When several explosions rattled the quiet neighborhood near Melreese Country Club last night, startled neighbors pulled out cell phones and began filming. They watched in shock as flames leapt dozens of feet above the pro shop at the city-owned golf course.
Miami firefighters rushed in to find dozens of golf carts engulfed in flames. The first responders were able to put out the blaze, but this morning they're left with two obvious questions: How did the gigantic fire start? And if it was intentional, did the fire have anything to do with David Beckham's new plan to build a Major League Soccer stadium on the site?
Capt. Ignatius Carroll, a spokesperson for Miami Fire Rescue, tells New Times that state and local investigators are at the scene sorting through the wreckage. For now, it's too early to say whether the fire was intentional.
"The cause of the fire is undetermined," Carroll says. "The investigators have been out there since last night, and they're there working this morning."
Melreese's management, though, says the fire wasn't an accident. Local 10 reports this morning that the blaze is already being called the work of an arsonist.
"We had reports of residents hearing small explosions. When we arrived, we found over a dozen golf carts fully engulfed in flames, and flames right next to the pro shop," he says. "We had firefighters concentrated on protecting the buildings nearby. Within ten minutes, the fire was knocked down."
Once the flames were out, Carroll says, firefighters found dozens of ruined carts at the center of the blaze.
#BREAKING: Miami Fire Rescue responds to a fire at Melreese Golf Course. Between 36 to 40 golf carts were on fire. A neighbor shot this video, described hearing several explosions. Investigators are on site. NW 37th Ave is closed between 17th & 19th Streets. @WPLGLocal10 pic.twitter.com/x8DHlRuQXr— Liane Morejon (@LianeMorejonTV) July 25, 2018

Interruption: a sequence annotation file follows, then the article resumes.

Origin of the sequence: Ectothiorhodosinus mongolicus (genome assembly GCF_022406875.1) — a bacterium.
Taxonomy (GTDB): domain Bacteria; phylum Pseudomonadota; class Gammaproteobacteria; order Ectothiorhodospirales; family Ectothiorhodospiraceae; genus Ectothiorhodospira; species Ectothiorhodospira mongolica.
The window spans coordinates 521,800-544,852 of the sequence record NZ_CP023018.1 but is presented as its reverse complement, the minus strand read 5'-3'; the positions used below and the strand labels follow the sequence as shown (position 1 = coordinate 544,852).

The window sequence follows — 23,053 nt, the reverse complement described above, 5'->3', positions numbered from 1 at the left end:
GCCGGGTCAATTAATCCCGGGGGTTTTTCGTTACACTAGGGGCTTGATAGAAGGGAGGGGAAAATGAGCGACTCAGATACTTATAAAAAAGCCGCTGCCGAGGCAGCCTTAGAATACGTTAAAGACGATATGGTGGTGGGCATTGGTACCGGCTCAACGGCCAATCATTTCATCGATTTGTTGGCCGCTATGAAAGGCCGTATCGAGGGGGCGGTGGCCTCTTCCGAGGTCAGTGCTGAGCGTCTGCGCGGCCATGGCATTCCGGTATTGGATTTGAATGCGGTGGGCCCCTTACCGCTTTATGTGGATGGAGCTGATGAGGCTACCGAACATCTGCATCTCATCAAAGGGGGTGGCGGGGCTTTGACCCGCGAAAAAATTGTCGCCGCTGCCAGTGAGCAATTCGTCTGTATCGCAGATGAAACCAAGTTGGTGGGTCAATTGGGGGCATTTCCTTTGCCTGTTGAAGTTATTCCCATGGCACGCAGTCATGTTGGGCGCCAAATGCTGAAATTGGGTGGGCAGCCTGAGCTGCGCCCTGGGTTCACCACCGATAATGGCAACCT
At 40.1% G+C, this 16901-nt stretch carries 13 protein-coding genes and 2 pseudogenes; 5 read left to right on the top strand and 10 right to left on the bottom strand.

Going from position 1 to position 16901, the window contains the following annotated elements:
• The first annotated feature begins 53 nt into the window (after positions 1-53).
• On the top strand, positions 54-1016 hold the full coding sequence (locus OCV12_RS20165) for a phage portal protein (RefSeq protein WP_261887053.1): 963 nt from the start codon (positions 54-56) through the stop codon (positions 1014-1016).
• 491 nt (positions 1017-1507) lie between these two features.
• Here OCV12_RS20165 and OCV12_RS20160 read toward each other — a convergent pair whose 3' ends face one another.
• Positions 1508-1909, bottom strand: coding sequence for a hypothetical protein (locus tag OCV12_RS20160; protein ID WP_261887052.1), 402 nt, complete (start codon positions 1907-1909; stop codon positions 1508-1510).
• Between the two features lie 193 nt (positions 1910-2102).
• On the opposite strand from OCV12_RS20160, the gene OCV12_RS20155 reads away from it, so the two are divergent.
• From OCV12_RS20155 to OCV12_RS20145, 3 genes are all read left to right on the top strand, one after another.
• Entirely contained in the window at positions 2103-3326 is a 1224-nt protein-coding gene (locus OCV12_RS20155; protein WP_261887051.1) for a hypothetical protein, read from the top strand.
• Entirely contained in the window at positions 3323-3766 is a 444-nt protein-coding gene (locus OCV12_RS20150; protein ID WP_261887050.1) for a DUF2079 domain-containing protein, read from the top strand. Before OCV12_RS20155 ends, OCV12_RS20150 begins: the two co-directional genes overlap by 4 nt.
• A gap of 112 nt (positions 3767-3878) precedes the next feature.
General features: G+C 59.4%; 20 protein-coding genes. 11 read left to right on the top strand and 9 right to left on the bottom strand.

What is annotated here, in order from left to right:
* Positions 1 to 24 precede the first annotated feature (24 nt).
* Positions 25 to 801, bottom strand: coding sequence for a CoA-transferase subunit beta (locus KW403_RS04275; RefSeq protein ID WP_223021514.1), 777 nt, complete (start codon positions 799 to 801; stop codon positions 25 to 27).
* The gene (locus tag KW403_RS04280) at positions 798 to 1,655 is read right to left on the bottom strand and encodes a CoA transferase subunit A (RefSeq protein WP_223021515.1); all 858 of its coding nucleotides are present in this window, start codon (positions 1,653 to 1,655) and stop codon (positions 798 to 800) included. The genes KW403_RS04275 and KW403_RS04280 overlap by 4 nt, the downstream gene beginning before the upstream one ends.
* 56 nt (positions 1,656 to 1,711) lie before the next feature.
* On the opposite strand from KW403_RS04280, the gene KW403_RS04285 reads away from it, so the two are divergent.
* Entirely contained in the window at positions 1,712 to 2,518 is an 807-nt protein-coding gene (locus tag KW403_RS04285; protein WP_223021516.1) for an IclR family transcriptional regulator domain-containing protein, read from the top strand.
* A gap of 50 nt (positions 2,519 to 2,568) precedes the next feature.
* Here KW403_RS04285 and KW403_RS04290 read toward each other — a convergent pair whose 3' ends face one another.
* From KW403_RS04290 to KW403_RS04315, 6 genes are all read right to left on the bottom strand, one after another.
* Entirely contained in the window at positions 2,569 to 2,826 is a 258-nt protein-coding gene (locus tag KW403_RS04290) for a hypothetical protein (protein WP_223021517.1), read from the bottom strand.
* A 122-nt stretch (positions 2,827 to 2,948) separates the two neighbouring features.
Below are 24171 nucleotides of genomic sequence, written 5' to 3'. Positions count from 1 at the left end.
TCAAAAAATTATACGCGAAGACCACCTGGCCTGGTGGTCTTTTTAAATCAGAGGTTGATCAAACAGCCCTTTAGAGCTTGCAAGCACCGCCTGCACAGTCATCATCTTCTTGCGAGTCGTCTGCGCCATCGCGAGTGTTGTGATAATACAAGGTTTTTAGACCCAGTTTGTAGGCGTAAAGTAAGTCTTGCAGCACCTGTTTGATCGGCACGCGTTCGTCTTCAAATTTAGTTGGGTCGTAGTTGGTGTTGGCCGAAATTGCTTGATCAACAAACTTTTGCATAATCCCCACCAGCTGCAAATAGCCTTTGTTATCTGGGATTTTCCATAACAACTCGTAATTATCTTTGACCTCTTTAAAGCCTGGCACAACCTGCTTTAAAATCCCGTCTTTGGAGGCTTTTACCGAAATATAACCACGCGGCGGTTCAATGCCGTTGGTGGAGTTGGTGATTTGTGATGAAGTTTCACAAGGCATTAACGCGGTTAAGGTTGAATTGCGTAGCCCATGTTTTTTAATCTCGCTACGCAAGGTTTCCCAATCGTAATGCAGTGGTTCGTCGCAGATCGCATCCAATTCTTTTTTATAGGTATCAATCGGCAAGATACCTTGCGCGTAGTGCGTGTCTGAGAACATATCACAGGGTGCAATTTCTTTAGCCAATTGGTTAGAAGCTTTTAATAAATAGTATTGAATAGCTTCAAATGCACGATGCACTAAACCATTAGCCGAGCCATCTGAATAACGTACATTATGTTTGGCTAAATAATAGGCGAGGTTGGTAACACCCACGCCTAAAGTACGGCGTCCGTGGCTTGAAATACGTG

"Once the smoke settled, we were able to determine that around 44 golf carts were either completely destroyed or damaged, some by heat and others directly by the flames," he says.
A security guard was working at the course, whose gates were closed around 8:30 or 9 last night, Carroll says. Investigators from the State Fire Marshal joined Miami Fire Rescue experts at the scene last night, he says; the two agencies will work together on the case.
Nearly 44 golf carts burned at the Melreese Country Club Tuesday night. Investigators are on the scene trying to figure out what caused the fire. No one was hurt in the incident. @WPLGLocal10 pic.twitter.com/94oRPh1QWE— Sanela Sabovic (@SabovicSanela) July 25, 2018
"They'll be interviewing the security guard and looking at footage from security cameras that may have captured anything before the fire last night," Carroll says.
This month, Melreese has found itself at the center of a typically Miami political fight since Beckham's group abruptly abandoned its long-simmering plans for an Overtown stadium and pivoted to the golf course just east of Miami International Airport.
After one failed start, city commissioners voted 3-2 to send the proposal to voters on November's ballot after extracting promises from Beckham and his main partners, Jorge and Jose Mas, to eventually pay a living wage to workers at the stadium, to share more revenue with taxpayers, and to front the full cost to clean up a huge mound of toxic incinerator ash buried beneath the greens.
But debate at the commission meetings made it clear there's plenty of heated opposition to the project among residents. Many took aim at the idea of turning over city-owned land to the Mas brothers, who could make serious bank by building a massive retail and hotel complex alongside the stadium. They also face an ongoing lawsuit over whether the city broke competitive bidding rules by putting the plan on the ballot without taking other offers for Melreese's land.
If investigators determine last night's blaze to be intentional, it wouldn't be the first recent contentious development in Miami to be hit by arson. Amid work to build the massive Miami Worldcenter project in Overtown, construction equipment was set on fire. At the time, locals complained they and their neighbors were being forced out of homes and weren't being given jobs on the project.